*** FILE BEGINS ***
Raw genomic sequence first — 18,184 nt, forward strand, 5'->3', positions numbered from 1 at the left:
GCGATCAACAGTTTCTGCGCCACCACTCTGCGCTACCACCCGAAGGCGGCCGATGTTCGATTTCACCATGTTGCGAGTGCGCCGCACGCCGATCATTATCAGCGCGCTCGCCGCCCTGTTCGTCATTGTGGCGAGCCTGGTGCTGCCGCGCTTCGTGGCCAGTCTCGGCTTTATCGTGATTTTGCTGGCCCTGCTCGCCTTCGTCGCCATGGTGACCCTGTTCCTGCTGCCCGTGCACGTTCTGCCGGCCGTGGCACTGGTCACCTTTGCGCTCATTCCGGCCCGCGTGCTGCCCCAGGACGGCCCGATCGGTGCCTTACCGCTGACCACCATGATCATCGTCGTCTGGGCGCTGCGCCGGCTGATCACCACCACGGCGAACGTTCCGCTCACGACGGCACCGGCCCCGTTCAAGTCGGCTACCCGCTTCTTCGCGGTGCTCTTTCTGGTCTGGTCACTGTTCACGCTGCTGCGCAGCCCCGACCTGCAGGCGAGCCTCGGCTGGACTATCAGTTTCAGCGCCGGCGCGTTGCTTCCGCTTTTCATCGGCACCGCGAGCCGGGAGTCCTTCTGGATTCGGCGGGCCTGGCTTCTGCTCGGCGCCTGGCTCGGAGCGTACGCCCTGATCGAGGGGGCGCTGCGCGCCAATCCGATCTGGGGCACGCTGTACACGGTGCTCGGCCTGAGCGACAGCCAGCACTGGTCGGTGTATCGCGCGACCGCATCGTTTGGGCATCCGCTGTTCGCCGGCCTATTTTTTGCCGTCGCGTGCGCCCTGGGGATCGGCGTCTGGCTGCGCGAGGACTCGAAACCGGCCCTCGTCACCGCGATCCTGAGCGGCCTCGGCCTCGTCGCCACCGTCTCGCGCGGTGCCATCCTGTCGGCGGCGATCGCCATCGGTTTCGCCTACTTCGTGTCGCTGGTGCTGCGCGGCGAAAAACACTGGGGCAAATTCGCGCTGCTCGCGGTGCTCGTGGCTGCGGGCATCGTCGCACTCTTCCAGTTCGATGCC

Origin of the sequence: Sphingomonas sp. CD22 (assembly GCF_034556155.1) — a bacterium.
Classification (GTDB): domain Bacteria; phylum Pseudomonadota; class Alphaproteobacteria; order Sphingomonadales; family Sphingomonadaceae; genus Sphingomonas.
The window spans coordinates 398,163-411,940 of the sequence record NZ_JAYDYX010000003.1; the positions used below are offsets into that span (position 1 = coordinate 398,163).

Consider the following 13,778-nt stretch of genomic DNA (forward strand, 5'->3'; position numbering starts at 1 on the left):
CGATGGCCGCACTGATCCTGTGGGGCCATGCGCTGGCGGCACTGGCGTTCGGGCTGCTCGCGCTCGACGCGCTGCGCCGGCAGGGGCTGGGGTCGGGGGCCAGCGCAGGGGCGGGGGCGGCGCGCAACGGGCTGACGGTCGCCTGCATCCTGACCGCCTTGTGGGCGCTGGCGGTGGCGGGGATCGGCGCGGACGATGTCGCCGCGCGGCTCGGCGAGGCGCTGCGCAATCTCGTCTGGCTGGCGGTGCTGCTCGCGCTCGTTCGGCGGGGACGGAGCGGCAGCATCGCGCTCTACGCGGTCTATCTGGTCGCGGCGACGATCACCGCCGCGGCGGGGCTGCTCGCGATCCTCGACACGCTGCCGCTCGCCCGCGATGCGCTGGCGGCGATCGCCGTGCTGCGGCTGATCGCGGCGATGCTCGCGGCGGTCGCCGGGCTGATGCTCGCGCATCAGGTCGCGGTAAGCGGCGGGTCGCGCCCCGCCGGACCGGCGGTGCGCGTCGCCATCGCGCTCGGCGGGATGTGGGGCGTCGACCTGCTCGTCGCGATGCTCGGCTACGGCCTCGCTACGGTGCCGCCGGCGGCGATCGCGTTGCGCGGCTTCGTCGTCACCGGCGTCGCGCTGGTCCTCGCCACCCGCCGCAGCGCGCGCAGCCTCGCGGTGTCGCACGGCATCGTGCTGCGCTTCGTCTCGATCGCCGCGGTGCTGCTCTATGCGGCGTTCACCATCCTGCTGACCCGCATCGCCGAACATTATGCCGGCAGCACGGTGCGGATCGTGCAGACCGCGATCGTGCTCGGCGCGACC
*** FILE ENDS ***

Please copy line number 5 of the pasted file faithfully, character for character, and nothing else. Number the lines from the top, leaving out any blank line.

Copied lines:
The window spans coordinates 398,163-411,940 of the sequence record NZ_JAYDYX010000003.1; the positions used below are offsets into that span (position 1 = coordinate 398,163).